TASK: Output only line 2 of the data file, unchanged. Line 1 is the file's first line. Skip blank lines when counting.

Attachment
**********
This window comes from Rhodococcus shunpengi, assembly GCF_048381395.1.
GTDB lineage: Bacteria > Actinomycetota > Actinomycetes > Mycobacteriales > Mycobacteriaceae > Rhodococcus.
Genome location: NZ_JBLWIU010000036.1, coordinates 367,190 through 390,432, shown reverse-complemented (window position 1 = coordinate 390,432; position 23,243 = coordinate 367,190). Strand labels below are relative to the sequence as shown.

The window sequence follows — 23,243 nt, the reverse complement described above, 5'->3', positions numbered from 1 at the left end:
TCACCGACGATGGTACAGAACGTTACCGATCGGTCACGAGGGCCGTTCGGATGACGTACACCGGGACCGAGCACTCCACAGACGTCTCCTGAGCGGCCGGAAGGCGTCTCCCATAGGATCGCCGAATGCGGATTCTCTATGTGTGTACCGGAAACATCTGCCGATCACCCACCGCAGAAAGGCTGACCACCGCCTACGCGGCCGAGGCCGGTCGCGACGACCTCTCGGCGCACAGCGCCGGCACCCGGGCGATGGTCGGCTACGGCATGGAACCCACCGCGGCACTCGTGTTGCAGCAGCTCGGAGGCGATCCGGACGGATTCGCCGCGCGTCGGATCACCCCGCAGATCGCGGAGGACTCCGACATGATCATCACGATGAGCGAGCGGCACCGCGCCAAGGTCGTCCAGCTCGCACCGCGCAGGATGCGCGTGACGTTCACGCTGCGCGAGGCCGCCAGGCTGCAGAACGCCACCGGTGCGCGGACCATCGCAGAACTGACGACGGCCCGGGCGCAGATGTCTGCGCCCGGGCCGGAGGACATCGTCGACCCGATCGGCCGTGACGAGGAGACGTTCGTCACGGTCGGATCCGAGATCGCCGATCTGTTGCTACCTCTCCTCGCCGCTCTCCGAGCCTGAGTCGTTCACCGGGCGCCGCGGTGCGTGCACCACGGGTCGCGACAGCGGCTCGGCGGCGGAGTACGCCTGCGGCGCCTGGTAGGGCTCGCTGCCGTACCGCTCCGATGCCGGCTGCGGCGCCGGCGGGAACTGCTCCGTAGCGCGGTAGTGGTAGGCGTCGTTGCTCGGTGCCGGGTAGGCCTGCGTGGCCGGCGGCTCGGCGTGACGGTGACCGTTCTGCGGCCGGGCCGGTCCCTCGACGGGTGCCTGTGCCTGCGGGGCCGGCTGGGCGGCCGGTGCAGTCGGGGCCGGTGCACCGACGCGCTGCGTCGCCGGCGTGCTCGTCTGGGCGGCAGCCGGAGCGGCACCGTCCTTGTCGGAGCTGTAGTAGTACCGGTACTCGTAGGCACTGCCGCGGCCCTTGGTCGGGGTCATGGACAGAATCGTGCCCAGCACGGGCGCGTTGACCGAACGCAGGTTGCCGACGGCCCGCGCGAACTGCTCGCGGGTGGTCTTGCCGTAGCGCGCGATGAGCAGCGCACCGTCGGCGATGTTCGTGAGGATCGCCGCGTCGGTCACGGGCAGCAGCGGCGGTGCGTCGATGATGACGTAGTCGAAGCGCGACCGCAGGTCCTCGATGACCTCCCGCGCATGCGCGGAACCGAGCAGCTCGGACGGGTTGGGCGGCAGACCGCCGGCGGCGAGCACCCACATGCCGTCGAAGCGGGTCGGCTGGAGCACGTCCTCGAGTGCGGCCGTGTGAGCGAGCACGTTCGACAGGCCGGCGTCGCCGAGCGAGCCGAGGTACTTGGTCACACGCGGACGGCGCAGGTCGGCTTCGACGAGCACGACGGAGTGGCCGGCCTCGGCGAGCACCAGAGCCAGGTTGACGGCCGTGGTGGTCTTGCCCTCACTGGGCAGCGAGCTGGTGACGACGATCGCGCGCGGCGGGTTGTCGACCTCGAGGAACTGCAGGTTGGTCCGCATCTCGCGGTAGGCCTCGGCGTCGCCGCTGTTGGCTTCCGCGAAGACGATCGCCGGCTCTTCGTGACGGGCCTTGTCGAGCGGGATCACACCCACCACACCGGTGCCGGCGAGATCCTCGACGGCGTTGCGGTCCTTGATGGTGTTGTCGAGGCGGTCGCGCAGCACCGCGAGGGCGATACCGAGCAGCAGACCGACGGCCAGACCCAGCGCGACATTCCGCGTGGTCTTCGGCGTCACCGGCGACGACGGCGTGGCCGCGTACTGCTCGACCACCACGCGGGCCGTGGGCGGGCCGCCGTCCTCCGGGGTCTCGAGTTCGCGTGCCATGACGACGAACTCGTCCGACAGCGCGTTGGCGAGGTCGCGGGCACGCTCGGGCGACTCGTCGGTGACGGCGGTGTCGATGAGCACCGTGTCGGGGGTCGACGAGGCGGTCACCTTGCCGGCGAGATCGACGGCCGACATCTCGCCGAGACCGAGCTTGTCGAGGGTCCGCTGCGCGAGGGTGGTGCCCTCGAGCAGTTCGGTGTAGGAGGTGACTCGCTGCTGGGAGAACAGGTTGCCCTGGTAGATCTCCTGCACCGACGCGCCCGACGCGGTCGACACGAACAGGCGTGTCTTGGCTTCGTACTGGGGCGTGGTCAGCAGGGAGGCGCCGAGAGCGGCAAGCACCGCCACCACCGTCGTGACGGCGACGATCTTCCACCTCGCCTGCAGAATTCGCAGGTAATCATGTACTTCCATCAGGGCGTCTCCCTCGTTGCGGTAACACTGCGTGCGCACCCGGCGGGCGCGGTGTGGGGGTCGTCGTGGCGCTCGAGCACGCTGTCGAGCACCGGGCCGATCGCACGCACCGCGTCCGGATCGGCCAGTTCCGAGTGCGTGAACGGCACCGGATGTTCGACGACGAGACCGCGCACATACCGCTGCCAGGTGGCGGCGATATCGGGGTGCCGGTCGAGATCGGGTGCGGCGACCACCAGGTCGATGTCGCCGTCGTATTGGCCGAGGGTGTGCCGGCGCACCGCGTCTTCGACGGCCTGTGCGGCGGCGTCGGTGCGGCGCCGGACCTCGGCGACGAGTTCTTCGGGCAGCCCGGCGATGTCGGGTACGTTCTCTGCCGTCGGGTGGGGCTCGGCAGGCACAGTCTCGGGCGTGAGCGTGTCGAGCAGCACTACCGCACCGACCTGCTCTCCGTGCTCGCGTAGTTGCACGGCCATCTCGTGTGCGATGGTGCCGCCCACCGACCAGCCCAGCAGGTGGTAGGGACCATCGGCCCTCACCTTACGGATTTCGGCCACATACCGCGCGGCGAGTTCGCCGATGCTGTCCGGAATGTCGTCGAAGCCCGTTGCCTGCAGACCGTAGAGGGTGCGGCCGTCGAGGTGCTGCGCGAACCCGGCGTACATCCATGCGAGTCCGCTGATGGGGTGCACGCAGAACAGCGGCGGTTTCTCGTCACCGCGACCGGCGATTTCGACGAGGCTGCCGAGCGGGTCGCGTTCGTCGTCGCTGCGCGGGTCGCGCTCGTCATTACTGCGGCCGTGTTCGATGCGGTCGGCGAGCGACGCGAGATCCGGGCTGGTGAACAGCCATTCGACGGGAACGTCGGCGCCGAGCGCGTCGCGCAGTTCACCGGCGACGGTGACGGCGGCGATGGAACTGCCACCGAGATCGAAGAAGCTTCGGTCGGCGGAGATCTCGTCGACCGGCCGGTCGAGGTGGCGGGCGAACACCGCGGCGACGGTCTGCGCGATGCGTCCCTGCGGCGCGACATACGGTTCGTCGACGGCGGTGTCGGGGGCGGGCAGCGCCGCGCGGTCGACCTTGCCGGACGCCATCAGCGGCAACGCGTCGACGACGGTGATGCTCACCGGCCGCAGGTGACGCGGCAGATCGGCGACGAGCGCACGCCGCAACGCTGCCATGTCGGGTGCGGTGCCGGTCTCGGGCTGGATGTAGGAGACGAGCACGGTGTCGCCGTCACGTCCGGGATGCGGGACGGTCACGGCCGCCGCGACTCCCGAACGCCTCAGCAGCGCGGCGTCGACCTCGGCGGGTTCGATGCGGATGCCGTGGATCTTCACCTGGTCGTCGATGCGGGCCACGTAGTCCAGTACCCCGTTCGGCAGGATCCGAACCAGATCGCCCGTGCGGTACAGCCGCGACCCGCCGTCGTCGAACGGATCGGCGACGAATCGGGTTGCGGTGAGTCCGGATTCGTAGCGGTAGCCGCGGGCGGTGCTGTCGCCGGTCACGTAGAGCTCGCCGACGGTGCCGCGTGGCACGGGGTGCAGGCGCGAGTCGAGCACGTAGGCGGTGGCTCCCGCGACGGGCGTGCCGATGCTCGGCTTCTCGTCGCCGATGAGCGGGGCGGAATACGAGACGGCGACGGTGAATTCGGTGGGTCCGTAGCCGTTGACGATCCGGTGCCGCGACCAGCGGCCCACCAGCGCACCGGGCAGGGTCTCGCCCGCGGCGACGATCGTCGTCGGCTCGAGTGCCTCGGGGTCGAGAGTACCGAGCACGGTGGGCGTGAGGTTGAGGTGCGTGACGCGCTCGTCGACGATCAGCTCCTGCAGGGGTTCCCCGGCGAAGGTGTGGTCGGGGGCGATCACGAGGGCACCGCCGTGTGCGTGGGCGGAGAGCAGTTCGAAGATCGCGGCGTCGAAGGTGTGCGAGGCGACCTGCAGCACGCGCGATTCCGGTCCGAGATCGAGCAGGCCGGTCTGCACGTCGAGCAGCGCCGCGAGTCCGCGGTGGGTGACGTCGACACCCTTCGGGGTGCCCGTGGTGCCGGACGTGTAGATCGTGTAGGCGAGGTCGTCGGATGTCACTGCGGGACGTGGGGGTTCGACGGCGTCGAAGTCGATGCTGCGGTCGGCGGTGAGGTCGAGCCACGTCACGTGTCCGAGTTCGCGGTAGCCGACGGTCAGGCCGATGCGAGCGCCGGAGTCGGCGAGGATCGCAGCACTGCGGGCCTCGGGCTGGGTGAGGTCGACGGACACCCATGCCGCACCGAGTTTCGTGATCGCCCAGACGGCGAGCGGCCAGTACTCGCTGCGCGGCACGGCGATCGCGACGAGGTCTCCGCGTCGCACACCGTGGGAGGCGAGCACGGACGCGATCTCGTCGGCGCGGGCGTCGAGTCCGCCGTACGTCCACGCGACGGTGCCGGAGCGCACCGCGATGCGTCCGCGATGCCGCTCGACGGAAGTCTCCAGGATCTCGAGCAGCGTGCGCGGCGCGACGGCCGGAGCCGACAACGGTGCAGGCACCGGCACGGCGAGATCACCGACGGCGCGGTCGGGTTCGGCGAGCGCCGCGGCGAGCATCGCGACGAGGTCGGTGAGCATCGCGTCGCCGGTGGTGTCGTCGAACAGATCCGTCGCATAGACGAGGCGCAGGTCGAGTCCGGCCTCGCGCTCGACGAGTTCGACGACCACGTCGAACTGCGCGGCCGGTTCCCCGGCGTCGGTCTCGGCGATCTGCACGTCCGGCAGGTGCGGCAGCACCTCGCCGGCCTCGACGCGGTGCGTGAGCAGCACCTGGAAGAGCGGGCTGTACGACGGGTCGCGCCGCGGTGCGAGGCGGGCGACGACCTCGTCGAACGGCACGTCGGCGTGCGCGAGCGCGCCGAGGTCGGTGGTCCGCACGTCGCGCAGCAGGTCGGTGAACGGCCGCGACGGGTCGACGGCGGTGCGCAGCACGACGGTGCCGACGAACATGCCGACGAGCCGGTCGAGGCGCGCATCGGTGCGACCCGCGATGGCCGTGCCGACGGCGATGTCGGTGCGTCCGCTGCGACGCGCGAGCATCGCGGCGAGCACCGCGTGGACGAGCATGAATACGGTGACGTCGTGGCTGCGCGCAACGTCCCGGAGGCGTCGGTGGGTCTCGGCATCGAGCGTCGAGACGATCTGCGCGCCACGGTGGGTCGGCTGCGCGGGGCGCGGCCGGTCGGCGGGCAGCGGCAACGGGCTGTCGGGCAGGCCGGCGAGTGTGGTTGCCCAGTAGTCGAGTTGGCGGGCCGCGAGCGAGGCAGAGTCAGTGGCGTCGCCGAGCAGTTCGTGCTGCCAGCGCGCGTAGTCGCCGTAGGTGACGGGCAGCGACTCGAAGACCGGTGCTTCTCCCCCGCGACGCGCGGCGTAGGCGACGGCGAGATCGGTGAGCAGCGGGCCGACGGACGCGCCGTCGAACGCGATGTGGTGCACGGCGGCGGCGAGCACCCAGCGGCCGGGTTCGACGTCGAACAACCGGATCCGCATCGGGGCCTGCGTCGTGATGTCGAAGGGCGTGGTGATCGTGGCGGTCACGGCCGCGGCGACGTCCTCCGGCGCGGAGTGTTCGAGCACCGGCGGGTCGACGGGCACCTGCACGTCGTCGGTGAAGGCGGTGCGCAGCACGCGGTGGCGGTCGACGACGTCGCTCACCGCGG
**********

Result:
GTDB lineage: Bacteria > Actinomycetota > Actinomycetes > Mycobacteriales > Mycobacteriaceae > Rhodococcus.